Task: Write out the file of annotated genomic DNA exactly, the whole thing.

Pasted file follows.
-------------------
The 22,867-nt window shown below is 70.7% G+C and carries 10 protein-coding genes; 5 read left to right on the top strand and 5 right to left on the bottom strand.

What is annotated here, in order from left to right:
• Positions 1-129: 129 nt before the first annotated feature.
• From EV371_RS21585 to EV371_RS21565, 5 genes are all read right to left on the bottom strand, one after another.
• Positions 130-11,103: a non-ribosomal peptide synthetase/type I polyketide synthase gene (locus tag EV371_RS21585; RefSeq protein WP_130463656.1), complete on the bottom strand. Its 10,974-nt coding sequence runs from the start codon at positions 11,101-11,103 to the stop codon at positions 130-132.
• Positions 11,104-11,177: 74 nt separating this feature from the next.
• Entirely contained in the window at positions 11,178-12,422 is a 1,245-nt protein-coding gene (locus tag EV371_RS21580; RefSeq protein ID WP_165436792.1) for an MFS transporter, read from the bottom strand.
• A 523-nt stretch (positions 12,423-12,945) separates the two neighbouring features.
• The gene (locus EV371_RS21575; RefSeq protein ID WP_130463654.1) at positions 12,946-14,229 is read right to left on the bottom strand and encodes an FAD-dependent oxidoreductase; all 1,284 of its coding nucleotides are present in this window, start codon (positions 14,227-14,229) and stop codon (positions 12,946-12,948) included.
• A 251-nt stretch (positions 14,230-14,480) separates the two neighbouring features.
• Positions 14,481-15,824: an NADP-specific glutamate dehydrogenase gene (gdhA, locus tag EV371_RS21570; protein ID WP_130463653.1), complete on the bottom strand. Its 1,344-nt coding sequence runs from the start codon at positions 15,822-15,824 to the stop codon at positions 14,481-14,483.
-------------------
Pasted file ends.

The 22,867-nt window shown below is 70.7% G+C and carries 10 protein-coding genes; 5 read left to right on the top strand and 5 right to left on the bottom strand.

What is annotated here, in order from left to right:
• Positions 1-129: 129 nt before the first annotated feature.
• From EV371_RS21585 to EV371_RS21565, 5 genes are all read right to left on the bottom strand, one after another.
• Positions 130-11,103: a non-ribosomal peptide synthetase/type I polyketide synthase gene (locus tag EV371_RS21585; RefSeq protein WP_130463656.1), complete on the bottom strand. Its 10,974-nt coding sequence runs from the start codon at positions 11,101-11,103 to the stop codon at positions 130-132.
• Positions 11,104-11,177: 74 nt separating this feature from the next.
• Entirely contained in the window at positions 11,178-12,422 is a 1,245-nt protein-coding gene (locus tag EV371_RS21580; RefSeq protein ID WP_165436792.1) for an MFS transporter, read from the bottom strand.
• A 523-nt stretch (positions 12,423-12,945) separates the two neighbouring features.
• The gene (locus EV371_RS21575; RefSeq protein ID WP_130463654.1) at positions 12,946-14,229 is read right to left on the bottom strand and encodes an FAD-dependent oxidoreductase; all 1,284 of its coding nucleotides are present in this window, start codon (positions 14,227-14,229) and stop codon (positions 12,946-12,948) included.
• A 251-nt stretch (positions 14,230-14,480) separates the two neighbouring features.
• Positions 14,481-15,824: an NADP-specific glutamate dehydrogenase gene (gdhA, locus tag EV371_RS21570; protein ID WP_130463653.1), complete on the bottom strand. Its 1,344-nt coding sequence runs from the start codon at positions 15,822-15,824 to the stop codon at positions 14,481-14,483.